• Other individuals coming to the US to perform work essential to combating, recovering from, or alleviating the effects of Covid-19 and their immediate family members (including those family members traveling with the healthcare worker and those family members coming to the US at a later date).
  • Spouses and children of US Citizens;
  • EB-5 investors;
  • Individuals who are entering to assist law enforcement or who are members of the US Armed Forces;
  • Special Immigrants in the SI or SQ Class and their family members; and
  • Any person whose entry is in the national interest of the US as determine by the Secretary of State or Secretary of Homeland Security.

Green Cards (Immigrant visas) Adjustment of Status

No effect whatsoever.  Many Adjustment of Status interviews, of course, have been delayed because of COVID-19, although we have seen that the USCIS is approving some employment based green cards without an actual visa interview.

H-1B, L-1, J-1, and H-2B visas

  • Beneficiaries approved for H-1B and L-1s will not be allowed to enter the US unless they currently have a valid visa stamp, even if they have an approved I-797.
  • H-1B and L-1 visa stamps cannot be granted at embassies or consulates unless the H-1B or L-1 is for one of the exemption categories below. 
  • If you have an H-1B or L-1 approval and you are in the US, you should not travel outside the US unless you already have a valid H-1B visa stamp in your passport and you intend to return to the US prior to the expiration of that visa stamp.
  • H-1B and L-1 amendments, extensions, and transfers continue to be permissible.
  • H-1B cap petitions that are based on a change of status (e.g. F-1 to H-1B) should be approved with a new I-94 card for the H-1B status.  The ban does not prohibit or effect the change of status, however, individuals changing status to H-1B should not leave the US after October 1 as they will not be able to return without a valid H-1B visa stamp.  
  • Similar prohibitions apply to J-1 and H-2B visas, although the J-1 visa ban is limited to interns, trainees, teachers, camp counselors, au pairs, and summer work programs.  Other J-1s may obtain visas and enter the US.
  • The ban also applies to the H-4, L-2, J-2 dependent classifications.  Spouses and children in the US as dependents should not travel abroad unless each family member has a valid visa stamp in their passport.  Dependents who are currently abroad will not be allowed to enter the US unless they currently have a valid visa stamp.

Exemptions to the H-1B, L-1, J-1, and H-2B nonimmigrant visa ban

The visa ban does not apply to:
  • any lawful permanent resident of the United States;
  • any alien who is the spouse or child of a United States citizen;
  • any alien seeking to enter the United States to provide temporary labor or services essential to the United States food supply chain; and
  • any alien whose entry would be in the national interest as determined by the Secretary of State or the Secretary of Homeland Security.

National Interest Entry Requests

The Proclamation allows for exemptions to the nonimmigrant visa ban if the Beneficiary is one of several categories deemed by DOS or DHS to be “in the national interest”.  It is expected that the DOS and DHS will issue details about these exemptions and the process to request an exemption.  The Proclamation’s named categories include those who:
  • are critical to the defense, law enforcement, diplomacy, or national security of the United States;
  • are involved with the provision of medical care to individuals who have contracted COVID-19 and are currently hospitalized;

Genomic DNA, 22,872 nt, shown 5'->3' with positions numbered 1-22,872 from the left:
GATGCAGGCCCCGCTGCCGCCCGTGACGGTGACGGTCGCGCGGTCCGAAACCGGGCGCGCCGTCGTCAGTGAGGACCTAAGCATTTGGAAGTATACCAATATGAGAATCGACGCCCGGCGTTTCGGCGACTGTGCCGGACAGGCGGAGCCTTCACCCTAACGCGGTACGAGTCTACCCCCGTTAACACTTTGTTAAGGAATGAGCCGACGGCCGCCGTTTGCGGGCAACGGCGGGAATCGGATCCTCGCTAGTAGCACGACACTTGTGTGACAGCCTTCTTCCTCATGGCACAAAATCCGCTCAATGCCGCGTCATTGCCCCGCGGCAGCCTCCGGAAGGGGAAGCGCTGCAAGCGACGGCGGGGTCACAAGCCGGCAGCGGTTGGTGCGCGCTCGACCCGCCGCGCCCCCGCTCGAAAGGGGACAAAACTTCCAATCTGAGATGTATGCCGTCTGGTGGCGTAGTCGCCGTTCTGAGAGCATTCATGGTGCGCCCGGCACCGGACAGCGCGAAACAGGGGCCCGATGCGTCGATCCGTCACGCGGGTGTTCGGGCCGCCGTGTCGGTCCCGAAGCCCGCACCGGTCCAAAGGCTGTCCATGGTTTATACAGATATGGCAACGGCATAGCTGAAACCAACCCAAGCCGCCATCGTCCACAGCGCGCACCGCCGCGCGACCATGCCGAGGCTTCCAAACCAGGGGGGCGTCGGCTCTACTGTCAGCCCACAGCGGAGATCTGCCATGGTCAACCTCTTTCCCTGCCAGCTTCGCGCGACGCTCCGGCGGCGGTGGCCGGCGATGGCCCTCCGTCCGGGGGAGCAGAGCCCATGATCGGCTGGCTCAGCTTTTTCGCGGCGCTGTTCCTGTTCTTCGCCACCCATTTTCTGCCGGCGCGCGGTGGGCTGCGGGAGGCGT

• are involved with the provision of medical research at United States facilities to help the United States combat COVID-19;
  • are necessary to facilitate the immediate and continued economic recovery of the United States; or
  • are children who would age out of eligibility for a visa as a result of the visa ban.

Friday, June 19, 2020


The Department of State expects that there will be “significant advancement” in many categories, including all EB-1s and EB-5s, as well as EB-3 Worldwide and Philippines, starting in FY 2021 (October 2020 Visa Bulletin). This is terrific news for all EB IV applicants.

The news come from the Department of State’s Charlie Oppenhiem, who is always gracious with his time.  Charlie’s monthly AILA Q&As, Check In With Charlie, are always informative.  This month’s Check In contained many interesting answers, including answers to questions posed by MU attorneys.

Charlie expects that the Family-Based Immigrant Visa category will be underused by about 60,000 visas, as a result of slowdowns in processing related to COVID-19.  US law says that when the FB IV does not meet its quota, all of those visa flow into the Employment-Based category in the next fiscal year.  Therefore, Charlie expects the EB category to increase from 140,000 to about 200,000 visas in FY 2021. 

This means that the per country quotas, which are normally about 10,000 IVs, will increase to approximately 14,000 IVs per country.  It is this increase in EB visas that will lead to the dramatic progressions in October 2020.

Charlie also helpfully explained that while he could have progressed the Visa Bulletin more aggressively in June and July, he did not do so because “processing capacity at both consular posts and USCIS is diminished due to the pandemic.”  Therefore, Visa Bulletin progressions would not have meant increased visa umber usage and may have resulted in a future retrogression, which he tries to avoid.

Tuesday, June 16, 2020


The Department of State has just issued the July 2020 Visa Bulletin. This is the tenth Visa Bulletin of Fiscal Year 2020. This blog post analyzes this month's Visa Bulletin.

July 2020 Visa Bulletin

Table A: Final Action Dates -- Applications with these dates may be approved for their Green Card (Permanent Residency card) or Immigrant Visa appointment.

All Other

MU Law Analysis

This Visa Bulletin continued the big progressions that we saw in the June Visa Bulletin.  MU Law has been calling on the DOS to rapidly advance the dates so that all immigrant visas are used in 2020.  Many visas appear that they will go unused without this progression. 

The Worldwide EB-3 dates moved almost six months are now at April 2018, as is the Philippines EB-3.  We continue to expect big progressions in these categories for the August and September VBs because very few visas were used due to the global shutdown caused by COVID-19.